Ben.
Helmut
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Vienna, Austria,
2021-03-19 18:06
(132 d 15:26 ago)

@ Ben
Posting: # 22276
Views: 573
 

 Question raised by the PMDA

Hi Ben,

» » [:blahblah:]»
» This is what came to my mind.

THX for the second opinion.

» » Problematic in the Japanese population is the (age-dependent) high percentage of achlorohydric subjects. […]
» Oh, this is interesting. I was not aware of this phenomenon. Do you have a reference …

Mentioned at various conferences. Even by speakers of the Japanese agency. I’m a little bit stressed at the moment – maybe I can dig out some handouts. I’m sure you find sumfink im Zwischennetz.
This story is the reason why the Japanese agency does not accept BCS-based biowaivers. They think that the concept with three (sometimes four) pH-values is not suitable for them.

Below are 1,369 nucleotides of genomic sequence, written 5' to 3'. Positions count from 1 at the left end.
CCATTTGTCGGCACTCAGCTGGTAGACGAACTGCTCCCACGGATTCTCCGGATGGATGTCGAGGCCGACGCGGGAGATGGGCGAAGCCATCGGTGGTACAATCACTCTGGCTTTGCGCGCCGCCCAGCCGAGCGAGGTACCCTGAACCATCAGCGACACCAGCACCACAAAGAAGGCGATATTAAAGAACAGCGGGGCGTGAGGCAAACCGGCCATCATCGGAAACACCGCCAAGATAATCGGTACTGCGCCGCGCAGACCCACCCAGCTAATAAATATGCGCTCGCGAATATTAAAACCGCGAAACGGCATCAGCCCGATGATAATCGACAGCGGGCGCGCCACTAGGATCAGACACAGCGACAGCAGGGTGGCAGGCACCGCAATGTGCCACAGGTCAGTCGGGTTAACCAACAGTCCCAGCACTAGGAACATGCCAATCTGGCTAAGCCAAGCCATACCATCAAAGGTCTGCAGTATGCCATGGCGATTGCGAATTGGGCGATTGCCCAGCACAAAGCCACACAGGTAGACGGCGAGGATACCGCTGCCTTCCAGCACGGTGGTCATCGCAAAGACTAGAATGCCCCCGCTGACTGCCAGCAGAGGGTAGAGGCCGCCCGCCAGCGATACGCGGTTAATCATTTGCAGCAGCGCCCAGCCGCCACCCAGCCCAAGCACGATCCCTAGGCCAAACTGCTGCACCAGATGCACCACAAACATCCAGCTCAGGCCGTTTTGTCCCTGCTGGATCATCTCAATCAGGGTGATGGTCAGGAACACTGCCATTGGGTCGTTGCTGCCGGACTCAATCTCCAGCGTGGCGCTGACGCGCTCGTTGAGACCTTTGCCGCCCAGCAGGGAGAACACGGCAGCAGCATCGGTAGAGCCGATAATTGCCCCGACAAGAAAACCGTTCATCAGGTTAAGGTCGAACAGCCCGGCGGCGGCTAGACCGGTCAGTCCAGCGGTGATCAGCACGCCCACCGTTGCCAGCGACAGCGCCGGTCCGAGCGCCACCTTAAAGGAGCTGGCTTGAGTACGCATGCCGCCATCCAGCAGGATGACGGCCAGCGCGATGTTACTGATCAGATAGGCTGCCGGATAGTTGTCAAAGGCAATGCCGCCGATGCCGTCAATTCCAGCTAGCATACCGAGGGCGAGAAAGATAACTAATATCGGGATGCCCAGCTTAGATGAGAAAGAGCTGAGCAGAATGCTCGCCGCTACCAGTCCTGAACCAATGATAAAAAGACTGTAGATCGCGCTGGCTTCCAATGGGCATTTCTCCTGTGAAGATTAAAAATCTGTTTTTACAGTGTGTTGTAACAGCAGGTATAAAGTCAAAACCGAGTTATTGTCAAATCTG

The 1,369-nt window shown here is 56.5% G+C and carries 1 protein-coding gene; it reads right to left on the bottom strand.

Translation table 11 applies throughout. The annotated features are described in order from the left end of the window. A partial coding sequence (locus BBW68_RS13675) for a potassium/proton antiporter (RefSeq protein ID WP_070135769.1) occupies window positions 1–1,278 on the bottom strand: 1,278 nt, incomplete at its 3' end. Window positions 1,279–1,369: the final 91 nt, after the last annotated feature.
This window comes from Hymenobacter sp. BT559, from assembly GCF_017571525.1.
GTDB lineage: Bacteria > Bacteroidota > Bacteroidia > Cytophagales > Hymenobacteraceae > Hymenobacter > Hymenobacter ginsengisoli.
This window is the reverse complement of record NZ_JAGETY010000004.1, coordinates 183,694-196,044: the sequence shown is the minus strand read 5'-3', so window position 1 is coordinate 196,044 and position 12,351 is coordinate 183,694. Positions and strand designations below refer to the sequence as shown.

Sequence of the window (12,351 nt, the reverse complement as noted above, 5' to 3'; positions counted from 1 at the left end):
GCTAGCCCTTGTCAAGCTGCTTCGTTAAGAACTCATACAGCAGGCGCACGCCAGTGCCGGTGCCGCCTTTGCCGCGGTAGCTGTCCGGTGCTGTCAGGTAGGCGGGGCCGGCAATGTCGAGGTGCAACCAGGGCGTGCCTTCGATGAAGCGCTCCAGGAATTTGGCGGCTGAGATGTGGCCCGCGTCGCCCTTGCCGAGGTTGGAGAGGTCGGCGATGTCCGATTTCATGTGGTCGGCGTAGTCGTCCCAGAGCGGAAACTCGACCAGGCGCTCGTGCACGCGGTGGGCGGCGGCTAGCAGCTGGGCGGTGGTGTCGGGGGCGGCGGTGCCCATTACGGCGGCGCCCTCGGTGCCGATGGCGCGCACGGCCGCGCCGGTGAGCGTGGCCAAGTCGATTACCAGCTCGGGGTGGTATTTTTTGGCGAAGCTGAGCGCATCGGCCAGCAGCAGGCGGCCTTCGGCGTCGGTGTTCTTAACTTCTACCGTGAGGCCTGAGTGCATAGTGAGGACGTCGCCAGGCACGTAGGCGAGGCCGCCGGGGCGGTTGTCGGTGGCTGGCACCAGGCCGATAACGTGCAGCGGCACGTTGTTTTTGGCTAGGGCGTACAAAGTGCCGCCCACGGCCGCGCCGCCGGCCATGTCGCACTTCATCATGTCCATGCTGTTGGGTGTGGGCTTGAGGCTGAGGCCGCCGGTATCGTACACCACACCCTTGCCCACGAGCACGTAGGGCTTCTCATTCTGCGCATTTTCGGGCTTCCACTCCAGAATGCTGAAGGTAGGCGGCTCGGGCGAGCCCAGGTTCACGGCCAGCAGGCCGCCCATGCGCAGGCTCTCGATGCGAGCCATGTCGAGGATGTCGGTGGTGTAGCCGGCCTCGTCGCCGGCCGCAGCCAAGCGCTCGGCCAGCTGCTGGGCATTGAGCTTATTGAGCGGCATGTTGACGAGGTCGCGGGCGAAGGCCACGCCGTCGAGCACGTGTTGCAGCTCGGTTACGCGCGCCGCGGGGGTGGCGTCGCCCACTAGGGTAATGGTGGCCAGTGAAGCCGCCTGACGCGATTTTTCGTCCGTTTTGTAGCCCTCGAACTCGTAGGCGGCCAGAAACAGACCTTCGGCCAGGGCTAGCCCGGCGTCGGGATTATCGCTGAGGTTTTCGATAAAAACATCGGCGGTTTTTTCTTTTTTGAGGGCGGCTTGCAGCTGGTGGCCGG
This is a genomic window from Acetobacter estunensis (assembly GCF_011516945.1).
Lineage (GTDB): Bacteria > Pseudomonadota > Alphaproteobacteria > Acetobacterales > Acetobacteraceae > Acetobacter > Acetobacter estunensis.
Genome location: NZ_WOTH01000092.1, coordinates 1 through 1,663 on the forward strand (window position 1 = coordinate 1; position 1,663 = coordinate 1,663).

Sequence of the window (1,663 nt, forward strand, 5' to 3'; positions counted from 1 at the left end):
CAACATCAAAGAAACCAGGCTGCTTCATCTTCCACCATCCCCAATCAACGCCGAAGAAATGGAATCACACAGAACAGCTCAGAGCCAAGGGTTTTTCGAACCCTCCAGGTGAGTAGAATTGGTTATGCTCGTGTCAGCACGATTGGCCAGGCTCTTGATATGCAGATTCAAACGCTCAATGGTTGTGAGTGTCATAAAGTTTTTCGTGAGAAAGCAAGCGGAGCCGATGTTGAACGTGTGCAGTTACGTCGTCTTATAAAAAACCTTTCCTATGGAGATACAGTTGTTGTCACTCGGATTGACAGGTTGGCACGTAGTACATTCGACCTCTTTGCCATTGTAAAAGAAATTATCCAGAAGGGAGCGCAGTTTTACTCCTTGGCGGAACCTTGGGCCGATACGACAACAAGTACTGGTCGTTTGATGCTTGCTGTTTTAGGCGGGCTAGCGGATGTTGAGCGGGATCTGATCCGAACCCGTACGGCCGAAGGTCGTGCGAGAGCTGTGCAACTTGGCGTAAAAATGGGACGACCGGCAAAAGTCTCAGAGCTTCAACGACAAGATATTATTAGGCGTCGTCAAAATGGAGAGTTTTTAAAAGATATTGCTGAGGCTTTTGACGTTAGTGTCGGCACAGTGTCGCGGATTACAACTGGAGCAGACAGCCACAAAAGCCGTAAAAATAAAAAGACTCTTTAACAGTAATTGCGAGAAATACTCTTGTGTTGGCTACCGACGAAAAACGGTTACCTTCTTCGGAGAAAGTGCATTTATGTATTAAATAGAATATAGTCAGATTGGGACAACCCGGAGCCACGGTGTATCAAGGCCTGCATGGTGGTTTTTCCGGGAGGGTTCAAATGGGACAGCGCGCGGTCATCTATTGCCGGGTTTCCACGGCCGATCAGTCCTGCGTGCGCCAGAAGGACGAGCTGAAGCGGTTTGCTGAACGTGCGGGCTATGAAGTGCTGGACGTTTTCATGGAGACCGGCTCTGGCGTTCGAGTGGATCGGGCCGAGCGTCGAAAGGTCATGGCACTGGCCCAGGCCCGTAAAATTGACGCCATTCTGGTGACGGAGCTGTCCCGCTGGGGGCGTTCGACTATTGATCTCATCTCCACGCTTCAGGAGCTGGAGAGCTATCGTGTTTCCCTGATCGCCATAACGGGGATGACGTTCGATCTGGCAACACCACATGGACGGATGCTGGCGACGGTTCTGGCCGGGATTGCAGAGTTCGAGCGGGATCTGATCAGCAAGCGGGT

I was surprised when I heard for the first time that the ICH will come up with a guideline. Japan is a founding member of the ICH… In the meantime the GL is final.
Of course you find:

1.2. Scope
BCS-based biowaivers may be used to substantiate in vivo bioequivalence. Examples include comparison between products used during clinical development through commercialization, post-approval changes, and applications for generic drug products in accordance with regional regulations.

(my emphasis)

End of the story.

» … and/or an explanation why this is the case?

Genetics, Helicobacter pylori?

Morihara M, Aoyagi N, Kaniwa N, Kojima S, Ogata H. Assessment of Gastric Acidity of Japanese Subjects over the Last 15 Years. Biol. Pharm. Bull. 2001; 24(3): 313—5. doi:10.1248/bpb.24.313. [image] Open access.

»[…] bioavailability and bioequivalence studies should be performed taking into consideration the effects of gastric acidity on in vivo performance of drug products.«


Dif-tor heh smusma 🖖
Helmut Schütz
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The quality of responses received is directly proportional to the quality of the question asked. 🚮